Now this tells you if they have been on the well-worn path, but not if they are smart and have good problem solving skills. Having gone thru a ton of these types of interviews I can tell you that by the time the process is done you will be satisfied with having enough information to have a strong opinion on both of these issues. You might also see that by then giving them a problem set to solve is unnecessary.

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+1 Great examples of straightforward questions –  Brian Rogers Apr 25 '13 at 16:51

Show them a small section of code or architecture diagram from one of your own projects and ask them to suggest how they would refactor it. Even if you don't wind up hiring them, you might get some interesting suggestions on ways to improve your code.

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this is an all to common practice and is deplorable in my opinion. I have seen it taken to extreme lengths. it just smells. IN MY OPINION. –  Sky Sanders Apr 20 '10 at 4:20
    
after looking at your phrasing again, i realize that I may have reacted emotionally with my downvote. Let me remedy that. But I still think that hopes of free work would taint the process and perhaps leave the candidate with a bad taste in their mouth. –  Sky Sanders Apr 20 '10 at 4:26
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Certainly not recommending the software equivalent of bidding out a contract and stealing the plans to build it yourself, but I think it's a fair question if you frame it properly. –  Dan Bryant Apr 20 '10 at 4:31

Building Eric's and other answers here, but answering as an only-ever-so-far-interviewee, what I would like in an interview is a kind of pair-programming 'test', where you sit down together facing the screen, and talk through a real-world problem.

I think there would be many advantages:

  • For the interviewee, being in front of a screen instead of facing the interviewer makes it easier to think about the problem rather than the interview.
  • For the interviewer, being with the interviewee while they look through the code and ask questions about the problem space would give a much greater insight into how the interviewee thinks, how they approach problems, and how they communicate and interact with others.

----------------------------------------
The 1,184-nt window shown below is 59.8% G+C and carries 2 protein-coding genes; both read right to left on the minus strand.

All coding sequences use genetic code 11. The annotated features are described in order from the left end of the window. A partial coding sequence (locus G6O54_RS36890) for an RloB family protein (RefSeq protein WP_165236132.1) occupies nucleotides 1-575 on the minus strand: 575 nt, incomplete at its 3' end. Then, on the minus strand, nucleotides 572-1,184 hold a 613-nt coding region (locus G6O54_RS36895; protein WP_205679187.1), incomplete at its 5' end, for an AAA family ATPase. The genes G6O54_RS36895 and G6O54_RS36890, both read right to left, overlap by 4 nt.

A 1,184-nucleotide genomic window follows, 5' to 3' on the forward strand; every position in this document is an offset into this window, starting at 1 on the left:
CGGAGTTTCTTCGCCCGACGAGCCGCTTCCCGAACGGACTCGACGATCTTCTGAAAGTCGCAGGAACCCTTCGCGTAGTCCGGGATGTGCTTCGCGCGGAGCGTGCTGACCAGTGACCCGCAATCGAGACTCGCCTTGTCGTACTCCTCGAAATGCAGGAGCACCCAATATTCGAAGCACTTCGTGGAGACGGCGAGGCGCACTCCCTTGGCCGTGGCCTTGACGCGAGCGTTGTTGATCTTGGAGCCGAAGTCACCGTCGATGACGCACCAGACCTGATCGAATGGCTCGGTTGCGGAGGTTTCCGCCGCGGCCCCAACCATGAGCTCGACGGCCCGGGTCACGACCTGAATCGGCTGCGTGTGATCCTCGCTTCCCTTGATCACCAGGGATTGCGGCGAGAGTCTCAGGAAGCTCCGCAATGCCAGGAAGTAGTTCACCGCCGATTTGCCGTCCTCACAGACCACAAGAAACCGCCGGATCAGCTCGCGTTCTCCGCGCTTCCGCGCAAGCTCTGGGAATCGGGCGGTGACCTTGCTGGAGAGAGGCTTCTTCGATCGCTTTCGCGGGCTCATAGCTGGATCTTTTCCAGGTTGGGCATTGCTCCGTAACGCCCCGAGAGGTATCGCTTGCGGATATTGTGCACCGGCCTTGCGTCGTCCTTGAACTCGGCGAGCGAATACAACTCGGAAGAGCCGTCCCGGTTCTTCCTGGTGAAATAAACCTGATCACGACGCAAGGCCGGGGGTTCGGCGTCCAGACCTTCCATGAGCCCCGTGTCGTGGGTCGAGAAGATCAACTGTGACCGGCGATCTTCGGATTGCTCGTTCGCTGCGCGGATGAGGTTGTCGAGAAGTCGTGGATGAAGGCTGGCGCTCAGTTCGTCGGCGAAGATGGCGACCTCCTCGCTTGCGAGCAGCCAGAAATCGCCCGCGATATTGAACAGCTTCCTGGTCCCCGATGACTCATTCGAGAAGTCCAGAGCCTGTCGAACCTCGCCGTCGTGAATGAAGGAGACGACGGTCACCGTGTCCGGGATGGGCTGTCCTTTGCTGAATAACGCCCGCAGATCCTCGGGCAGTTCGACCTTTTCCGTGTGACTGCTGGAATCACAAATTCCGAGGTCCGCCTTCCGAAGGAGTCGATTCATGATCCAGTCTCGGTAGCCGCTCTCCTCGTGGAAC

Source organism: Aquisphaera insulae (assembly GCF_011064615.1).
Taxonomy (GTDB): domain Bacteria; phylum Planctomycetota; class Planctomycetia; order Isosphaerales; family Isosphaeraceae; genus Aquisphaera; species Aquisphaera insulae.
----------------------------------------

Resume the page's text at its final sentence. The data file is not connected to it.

I would expect that it's more important and interesting to see a candidate thinking round the edges of your real-world problem, even if they don't completely solve it, than to have them get 10 out of 10 on come algorithmic test.

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One question I was asked, and subsequently ask interviewees, is"Describe how you would make this phone into an application". Have them describe the classes, their properties, methods, interfaces, etc. Then question them on why they chose to implement them in that specific way. It gives you a good idea if they understand how to code, and gives you some insight into how they approach and solve problems. Also, if you offer a suggestion of how they could have implemented it a different way, it may show you whether they are open to new ideas, criticism, or if they are a team player or not.

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Fizz Buzz

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Enterprise Fizz Buzz –  Brian Rogers Apr 25 '13 at 16:55

Something mildly algorithmic.

  1. Write a method that returns true if a string is a palindrome, and false otherwise.
  2. Re-implement the String.Substring(int, int) method.

Something about object-oriented design too.

  1. Design a checkers game (ie, define the classes and some of the methods).